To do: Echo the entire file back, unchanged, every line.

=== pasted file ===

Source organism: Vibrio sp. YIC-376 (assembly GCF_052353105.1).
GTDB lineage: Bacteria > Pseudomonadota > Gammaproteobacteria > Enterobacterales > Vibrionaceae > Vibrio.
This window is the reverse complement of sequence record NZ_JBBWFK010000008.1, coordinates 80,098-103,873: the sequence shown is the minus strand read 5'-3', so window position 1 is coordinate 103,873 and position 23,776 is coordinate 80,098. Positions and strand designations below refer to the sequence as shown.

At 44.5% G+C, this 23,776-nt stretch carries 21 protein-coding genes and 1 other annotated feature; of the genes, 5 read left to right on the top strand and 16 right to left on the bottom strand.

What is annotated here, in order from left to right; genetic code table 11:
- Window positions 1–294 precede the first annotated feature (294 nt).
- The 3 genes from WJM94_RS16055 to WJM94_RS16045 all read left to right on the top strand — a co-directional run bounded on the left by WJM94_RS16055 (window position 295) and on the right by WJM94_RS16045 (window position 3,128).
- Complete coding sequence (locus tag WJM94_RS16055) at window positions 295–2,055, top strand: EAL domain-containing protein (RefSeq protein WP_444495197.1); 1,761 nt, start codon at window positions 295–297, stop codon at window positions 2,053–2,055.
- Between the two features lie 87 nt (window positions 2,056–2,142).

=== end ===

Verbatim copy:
Source organism: Vibrio sp. YIC-376 (assembly GCF_052353105.1).
GTDB lineage: Bacteria > Pseudomonadota > Gammaproteobacteria > Enterobacterales > Vibrionaceae > Vibrio.
This window is the reverse complement of sequence record NZ_JBBWFK010000008.1, coordinates 80,098-103,873: the sequence shown is the minus strand read 5'-3', so window position 1 is coordinate 103,873 and position 23,776 is coordinate 80,098. Positions and strand designations below refer to the sequence as shown.

At 44.5% G+C, this 23,776-nt stretch carries 21 protein-coding genes and 1 other annotated feature; of the genes, 5 read left to right on the top strand and 16 right to left on the bottom strand.

What is annotated here, in order from left to right; genetic code table 11:
- Window positions 1–294 precede the first annotated feature (294 nt).
- The 3 genes from WJM94_RS16055 to WJM94_RS16045 all read left to right on the top strand — a co-directional run bounded on the left by WJM94_RS16055 (window position 295) and on the right by WJM94_RS16045 (window position 3,128).
- Complete coding sequence (locus tag WJM94_RS16055) at window positions 295–2,055, top strand: EAL domain-containing protein (RefSeq protein WP_444495197.1); 1,761 nt, start codon at window positions 295–297, stop codon at window positions 2,053–2,055.
- Between the two features lie 87 nt (window positions 2,056–2,142).